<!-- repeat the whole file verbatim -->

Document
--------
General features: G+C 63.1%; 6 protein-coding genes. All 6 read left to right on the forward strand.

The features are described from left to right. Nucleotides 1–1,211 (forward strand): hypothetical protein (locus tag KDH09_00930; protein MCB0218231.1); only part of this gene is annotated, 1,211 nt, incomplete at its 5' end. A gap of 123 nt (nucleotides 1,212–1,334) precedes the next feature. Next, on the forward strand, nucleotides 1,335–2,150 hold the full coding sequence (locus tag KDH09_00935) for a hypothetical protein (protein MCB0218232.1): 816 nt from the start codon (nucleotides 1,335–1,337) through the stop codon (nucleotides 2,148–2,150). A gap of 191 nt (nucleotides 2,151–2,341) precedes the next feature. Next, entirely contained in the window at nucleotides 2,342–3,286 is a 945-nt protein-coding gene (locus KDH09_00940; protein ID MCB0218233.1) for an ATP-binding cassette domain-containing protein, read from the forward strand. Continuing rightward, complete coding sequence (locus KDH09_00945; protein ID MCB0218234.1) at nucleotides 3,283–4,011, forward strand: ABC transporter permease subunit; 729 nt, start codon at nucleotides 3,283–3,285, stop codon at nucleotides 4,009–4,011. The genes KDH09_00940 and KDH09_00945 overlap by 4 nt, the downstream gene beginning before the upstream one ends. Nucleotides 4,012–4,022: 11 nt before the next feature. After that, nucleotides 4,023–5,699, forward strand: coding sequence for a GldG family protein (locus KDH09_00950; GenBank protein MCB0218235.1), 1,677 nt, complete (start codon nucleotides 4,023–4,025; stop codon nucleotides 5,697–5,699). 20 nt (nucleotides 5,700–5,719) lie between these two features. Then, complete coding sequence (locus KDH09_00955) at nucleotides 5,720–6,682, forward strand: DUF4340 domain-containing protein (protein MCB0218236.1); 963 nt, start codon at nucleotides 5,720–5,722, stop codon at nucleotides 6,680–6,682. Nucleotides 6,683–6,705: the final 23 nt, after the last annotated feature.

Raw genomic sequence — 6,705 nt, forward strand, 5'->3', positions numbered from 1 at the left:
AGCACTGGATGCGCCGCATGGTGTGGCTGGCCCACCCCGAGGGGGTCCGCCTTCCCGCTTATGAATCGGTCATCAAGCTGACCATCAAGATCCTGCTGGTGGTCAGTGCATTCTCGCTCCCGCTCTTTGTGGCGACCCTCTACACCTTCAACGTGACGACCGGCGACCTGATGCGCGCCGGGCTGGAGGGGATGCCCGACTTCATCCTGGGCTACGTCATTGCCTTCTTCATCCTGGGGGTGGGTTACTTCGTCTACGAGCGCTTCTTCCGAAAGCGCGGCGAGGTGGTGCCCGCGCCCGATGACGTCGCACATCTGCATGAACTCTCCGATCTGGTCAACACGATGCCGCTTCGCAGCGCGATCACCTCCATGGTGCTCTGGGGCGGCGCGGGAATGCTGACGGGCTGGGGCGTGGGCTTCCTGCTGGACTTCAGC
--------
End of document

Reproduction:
General features: G+C 63.1%; 6 protein-coding genes. All 6 read left to right on the forward strand.

The features are described from left to right. Nucleotides 1–1,211 (forward strand): hypothetical protein (locus tag KDH09_00930; protein MCB0218231.1); only part of this gene is annotated, 1,211 nt, incomplete at its 5' end. A gap of 123 nt (nucleotides 1,212–1,334) precedes the next feature. Next, on the forward strand, nucleotides 1,335–2,150 hold the full coding sequence (locus tag KDH09_00935) for a hypothetical protein (protein MCB0218232.1): 816 nt from the start codon (nucleotides 1,335–1,337) through the stop codon (nucleotides 2,148–2,150). A gap of 191 nt (nucleotides 2,151–2,341) precedes the next feature. Next, entirely contained in the window at nucleotides 2,342–3,286 is a 945-nt protein-coding gene (locus KDH09_00940; protein ID MCB0218233.1) for an ATP-binding cassette domain-containing protein, read from the forward strand. Continuing rightward, complete coding sequence (locus KDH09_00945; protein ID MCB0218234.1) at nucleotides 3,283–4,011, forward strand: ABC transporter permease subunit; 729 nt, start codon at nucleotides 3,283–3,285, stop codon at nucleotides 4,009–4,011. The genes KDH09_00940 and KDH09_00945 overlap by 4 nt, the downstream gene beginning before the upstream one ends. Nucleotides 4,012–4,022: 11 nt before the next feature. After that, nucleotides 4,023–5,699, forward strand: coding sequence for a GldG family protein (locus KDH09_00950; GenBank protein MCB0218235.1), 1,677 nt, complete (start codon nucleotides 4,023–4,025; stop codon nucleotides 5,697–5,699). 20 nt (nucleotides 5,700–5,719) lie between these two features. Then, complete coding sequence (locus KDH09_00955) at nucleotides 5,720–6,682, forward strand: DUF4340 domain-containing protein (protein MCB0218236.1); 963 nt, start codon at nucleotides 5,720–5,722, stop codon at nucleotides 6,680–6,682. Nucleotides 6,683–6,705: the final 23 nt, after the last annotated feature.

Raw genomic sequence — 6,705 nt, forward strand, 5'->3', positions numbered from 1 at the left:
AGCACTGGATGCGCCGCATGGTGTGGCTGGCCCACCCCGAGGGGGTCCGCCTTCCCGCTTATGAATCGGTCATCAAGCTGACCATCAAGATCCTGCTGGTGGTCAGTGCATTCTCGCTCCCGCTCTTTGTGGCGACCCTCTACACCTTCAACGTGACGACCGGCGACCTGATGCGCGCCGGGCTGGAGGGGATGCCCGACTTCATCCTGGGCTACGTCATTGCCTTCTTCATCCTGGGGGTGGGTTACTTCGTCTACGAGCGCTTCTTCCGAAAGCGCGGCGAGGTGGTGCCCGCGCCCGATGACGTCGCACATCTGCATGAACTCTCCGATCTGGTCAACACGATGCCGCTTCGCAGCGCGATCACCTCCATGGTGCTCTGGGGCGGCGCGGGAATGCTGACGGGCTGGGGCGTGGGCTTCCTGCTGGACTTCAGC